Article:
In the midst of a global pandemic, college campuses around the country, including William & Mary and the Raymond A. Mason School of Business, switched to online learning in a concerted effort to ensure student safety.
The switch has had its challenges as residential programs throughout the B-school were designed to maximize student engagement and rely heavily upon group work and interactive discussions. But even in these uncertain times, Mason School students and faculty are demonstrating resilience and perseverance by adapting to the new format and finding ways to connect virtually.
“I have found that a lot of my peers are technologically savvy and because of that, we have all been able to maintain communication fairly easily,” said Tara Tiernan ’21. “All of my classes were very discussion-based and relied on student participation, but the professors have done their best to keep this aspect of their teaching style as close to what it was before the stay-at-home order using discussion boards and Zoom meetings.”
Business analytics major Lauren Freeman ’20 agrees that faculty support has been key to the transition.
While students are seeing the very structure of their classes evolve to meet the current circumstances – which can at times be challenging – many agree the transition to online has been successful due to the flexibility of their professors and the ongoing support they’ve provided to a diverse student body scattered across the globe.
“One of my courses is very group project heavy, and at times it has been somewhat difficult,” explained Missy Cundiff ‘22. “The most accommodating thing my professors have done for all their students is to have exams open to complete at any point over a day, to even multiple days, to account for things like time changes and any individual circumstances.”
“My professors have been wonderful. They are extremely supportive and understanding and they are willing to help whenever I need them” she said. “Online office hours have been helpful and professors have been very responsive to emails as well.”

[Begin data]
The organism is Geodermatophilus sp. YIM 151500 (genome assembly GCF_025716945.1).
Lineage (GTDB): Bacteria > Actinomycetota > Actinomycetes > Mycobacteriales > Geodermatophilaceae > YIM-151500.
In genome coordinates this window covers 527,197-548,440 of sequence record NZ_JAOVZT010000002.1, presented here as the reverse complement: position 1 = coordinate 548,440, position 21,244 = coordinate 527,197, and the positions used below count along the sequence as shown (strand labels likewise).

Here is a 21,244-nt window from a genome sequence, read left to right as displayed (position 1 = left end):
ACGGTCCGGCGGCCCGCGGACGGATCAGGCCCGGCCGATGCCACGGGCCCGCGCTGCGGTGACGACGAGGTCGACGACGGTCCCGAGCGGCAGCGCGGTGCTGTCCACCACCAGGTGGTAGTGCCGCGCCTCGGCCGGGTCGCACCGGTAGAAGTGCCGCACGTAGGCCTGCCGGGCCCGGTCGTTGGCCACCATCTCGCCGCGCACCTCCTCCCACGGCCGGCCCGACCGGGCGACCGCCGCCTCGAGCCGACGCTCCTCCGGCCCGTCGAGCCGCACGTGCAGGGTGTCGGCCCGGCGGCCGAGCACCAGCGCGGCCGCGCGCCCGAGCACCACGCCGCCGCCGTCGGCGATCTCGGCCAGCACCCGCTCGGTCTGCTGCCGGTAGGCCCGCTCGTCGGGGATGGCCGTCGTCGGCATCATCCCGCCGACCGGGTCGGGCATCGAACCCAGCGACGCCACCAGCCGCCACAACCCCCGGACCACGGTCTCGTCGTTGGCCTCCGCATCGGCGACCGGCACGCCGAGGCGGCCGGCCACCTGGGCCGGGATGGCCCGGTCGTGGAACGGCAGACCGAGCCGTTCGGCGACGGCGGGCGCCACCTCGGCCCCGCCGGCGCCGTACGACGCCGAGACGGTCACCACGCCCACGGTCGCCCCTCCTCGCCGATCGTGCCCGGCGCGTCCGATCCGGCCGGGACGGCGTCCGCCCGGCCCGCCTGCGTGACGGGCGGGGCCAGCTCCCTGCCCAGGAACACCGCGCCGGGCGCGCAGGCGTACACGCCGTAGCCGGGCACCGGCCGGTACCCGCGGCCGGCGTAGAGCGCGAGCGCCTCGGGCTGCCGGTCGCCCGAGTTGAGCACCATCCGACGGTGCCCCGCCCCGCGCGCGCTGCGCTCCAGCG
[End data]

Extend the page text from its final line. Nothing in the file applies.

The change of pace from typical daily life on campus has caused some students to take an introspective look as they try to find a balance between completing academic assignments and maintaining personal health.
“I have been able to put more effort into all my schoolwork tasks,” said Tiernan. “This time has also changed my perspective on how valuable relaxing and self-care truly is. I find myself so busy in normal life that I disregard taking care of myself, but I am appreciative of all this time I’ve had to rewind and tune into my own needs.”
Students are also finding the flexible nature of the virtual environment allows them to explore other interests or try new hobbies. It’s a small benefit that’s come from this uncertain time.
“There is so much more freedom when you want to do your work. I feel like I have more free time to do what I want and explore new hobbies, like cooking,” Tiernan said.
For Cundiff, however, the temporary reprieve of the daily grind will have a trickle-down effect for months and even years to come.
“This summer, I was supposed to compete at the swimming Olympic Trials in late June,” she explained. “I was planning on doing an internship in the summer of 2021 but with the Olympics being pushed back to next summer and the deadlines for internships I was interested in already passed, I am going to have to take on both the Olympic Trials and an internship next summer.”
Students – especially graduating seniors – are facing this adversity head-on and taking the changes in stride. For those entering the full-time workforce this summer, they are especially grateful to have secured employment before the pandemic began.
“I am very lucky to still have my job,” Freeman explained. “Onboarding may become virtual instead.”
For graduating finance major Ian Bidwell ’20, these unusual and unanticipated circumstances have made him pause and reflect on what a special place William & Mary is.
“My start date might be pushed back. Right now, it has not, but I wouldn’t be surprised if it does,” he said. “I think the switch to online learning and this situation have helped me fully appreciate my time at William & Mary.”